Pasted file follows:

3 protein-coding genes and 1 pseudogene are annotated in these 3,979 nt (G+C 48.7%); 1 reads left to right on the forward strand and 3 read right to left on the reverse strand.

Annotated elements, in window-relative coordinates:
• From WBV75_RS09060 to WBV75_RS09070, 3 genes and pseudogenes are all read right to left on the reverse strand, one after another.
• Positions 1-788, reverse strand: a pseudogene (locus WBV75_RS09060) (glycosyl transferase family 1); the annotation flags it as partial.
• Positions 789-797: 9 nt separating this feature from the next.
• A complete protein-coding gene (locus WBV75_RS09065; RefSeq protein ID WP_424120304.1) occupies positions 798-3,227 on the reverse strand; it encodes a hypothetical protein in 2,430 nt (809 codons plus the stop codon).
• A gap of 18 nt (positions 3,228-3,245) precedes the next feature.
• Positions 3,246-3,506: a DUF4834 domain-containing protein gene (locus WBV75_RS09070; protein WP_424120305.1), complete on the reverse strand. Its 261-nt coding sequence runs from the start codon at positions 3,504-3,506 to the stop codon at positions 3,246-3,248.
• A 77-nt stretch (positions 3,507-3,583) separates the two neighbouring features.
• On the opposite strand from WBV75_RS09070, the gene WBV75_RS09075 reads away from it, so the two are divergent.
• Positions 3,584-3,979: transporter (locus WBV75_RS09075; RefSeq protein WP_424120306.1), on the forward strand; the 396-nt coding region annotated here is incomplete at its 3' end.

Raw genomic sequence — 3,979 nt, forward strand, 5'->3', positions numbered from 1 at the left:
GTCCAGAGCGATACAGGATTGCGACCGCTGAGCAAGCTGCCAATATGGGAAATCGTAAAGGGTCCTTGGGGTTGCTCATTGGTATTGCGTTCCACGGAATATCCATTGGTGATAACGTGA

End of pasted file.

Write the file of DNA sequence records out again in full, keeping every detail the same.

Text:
3 protein-coding genes and 1 pseudogene are annotated in these 3,979 nt (G+C 48.7%); 1 reads left to right on the forward strand and 3 read right to left on the reverse strand.

Annotated elements, in window-relative coordinates:
• From WBV75_RS09060 to WBV75_RS09070, 3 genes and pseudogenes are all read right to left on the reverse strand, one after another.
• Positions 1-788, reverse strand: a pseudogene (locus WBV75_RS09060) (glycosyl transferase family 1); the annotation flags it as partial.
• Positions 789-797: 9 nt separating this feature from the next.
• A complete protein-coding gene (locus WBV75_RS09065; RefSeq protein ID WP_424120304.1) occupies positions 798-3,227 on the reverse strand; it encodes a hypothetical protein in 2,430 nt (809 codons plus the stop codon).
• A gap of 18 nt (positions 3,228-3,245) precedes the next feature.
• Positions 3,246-3,506: a DUF4834 domain-containing protein gene (locus WBV75_RS09070; protein WP_424120305.1), complete on the reverse strand. Its 261-nt coding sequence runs from the start codon at positions 3,504-3,506 to the stop codon at positions 3,246-3,248.
• A 77-nt stretch (positions 3,507-3,583) separates the two neighbouring features.
• On the opposite strand from WBV75_RS09070, the gene WBV75_RS09075 reads away from it, so the two are divergent.
• Positions 3,584-3,979: transporter (locus WBV75_RS09075; RefSeq protein WP_424120306.1), on the forward strand; the 396-nt coding region annotated here is incomplete at its 3' end.

Raw genomic sequence — 3,979 nt, forward strand, 5'->3', positions numbered from 1 at the left:
GTCCAGAGCGATACAGGATTGCGACCGCTGAGCAAGCTGCCAATATGGGAAATCGTAAAGGGTCCTTGGGGTTGCTCATTGGTATTGCGTTCCACGGAATATCCATTGGTGATAACGTGA